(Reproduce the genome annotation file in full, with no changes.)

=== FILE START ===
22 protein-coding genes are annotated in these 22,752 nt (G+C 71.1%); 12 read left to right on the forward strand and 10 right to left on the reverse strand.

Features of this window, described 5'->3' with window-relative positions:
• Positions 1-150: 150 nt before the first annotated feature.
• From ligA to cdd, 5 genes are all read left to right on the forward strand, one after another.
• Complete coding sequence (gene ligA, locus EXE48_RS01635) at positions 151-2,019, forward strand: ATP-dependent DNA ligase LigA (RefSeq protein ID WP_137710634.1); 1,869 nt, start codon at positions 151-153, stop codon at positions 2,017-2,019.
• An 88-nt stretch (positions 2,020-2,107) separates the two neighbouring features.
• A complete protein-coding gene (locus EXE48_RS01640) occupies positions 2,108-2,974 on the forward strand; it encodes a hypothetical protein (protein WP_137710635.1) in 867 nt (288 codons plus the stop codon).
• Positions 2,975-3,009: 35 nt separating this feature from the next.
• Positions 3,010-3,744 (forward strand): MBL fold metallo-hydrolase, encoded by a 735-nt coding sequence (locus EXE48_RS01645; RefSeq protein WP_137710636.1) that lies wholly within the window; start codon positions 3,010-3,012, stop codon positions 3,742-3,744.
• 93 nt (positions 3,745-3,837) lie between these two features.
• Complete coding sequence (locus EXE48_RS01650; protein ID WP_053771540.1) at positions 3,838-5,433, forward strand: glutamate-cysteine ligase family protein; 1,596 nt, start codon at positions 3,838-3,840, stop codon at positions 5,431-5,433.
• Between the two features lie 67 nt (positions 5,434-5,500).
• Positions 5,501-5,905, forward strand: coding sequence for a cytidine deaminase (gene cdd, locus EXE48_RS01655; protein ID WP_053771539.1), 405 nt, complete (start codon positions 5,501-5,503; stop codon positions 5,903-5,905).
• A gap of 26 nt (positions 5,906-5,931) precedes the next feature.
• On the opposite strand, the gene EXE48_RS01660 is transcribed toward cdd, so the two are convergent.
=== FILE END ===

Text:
22 protein-coding genes are annotated in these 22,752 nt (G+C 71.1%); 12 read left to right on the forward strand and 10 right to left on the reverse strand.

Features of this window, described 5'->3' with window-relative positions:
• Positions 1-150: 150 nt before the first annotated feature.
• From ligA to cdd, 5 genes are all read left to right on the forward strand, one after another.
• Complete coding sequence (gene ligA, locus EXE48_RS01635) at positions 151-2,019, forward strand: ATP-dependent DNA ligase LigA (RefSeq protein ID WP_137710634.1); 1,869 nt, start codon at positions 151-153, stop codon at positions 2,017-2,019.
• An 88-nt stretch (positions 2,020-2,107) separates the two neighbouring features.
• A complete protein-coding gene (locus EXE48_RS01640) occupies positions 2,108-2,974 on the forward strand; it encodes a hypothetical protein (protein WP_137710635.1) in 867 nt (288 codons plus the stop codon).
• Positions 2,975-3,009: 35 nt separating this feature from the next.
• Positions 3,010-3,744 (forward strand): MBL fold metallo-hydrolase, encoded by a 735-nt coding sequence (locus EXE48_RS01645; RefSeq protein WP_137710636.1) that lies wholly within the window; start codon positions 3,010-3,012, stop codon positions 3,742-3,744.
• 93 nt (positions 3,745-3,837) lie between these two features.
• Complete coding sequence (locus EXE48_RS01650; protein ID WP_053771540.1) at positions 3,838-5,433, forward strand: glutamate-cysteine ligase family protein; 1,596 nt, start codon at positions 3,838-3,840, stop codon at positions 5,431-5,433.
• Between the two features lie 67 nt (positions 5,434-5,500).
• Positions 5,501-5,905, forward strand: coding sequence for a cytidine deaminase (gene cdd, locus EXE48_RS01655; protein ID WP_053771539.1), 405 nt, complete (start codon positions 5,501-5,503; stop codon positions 5,903-5,905).
• A gap of 26 nt (positions 5,906-5,931) precedes the next feature.
• On the opposite strand, the gene EXE48_RS01660 is transcribed toward cdd, so the two are convergent.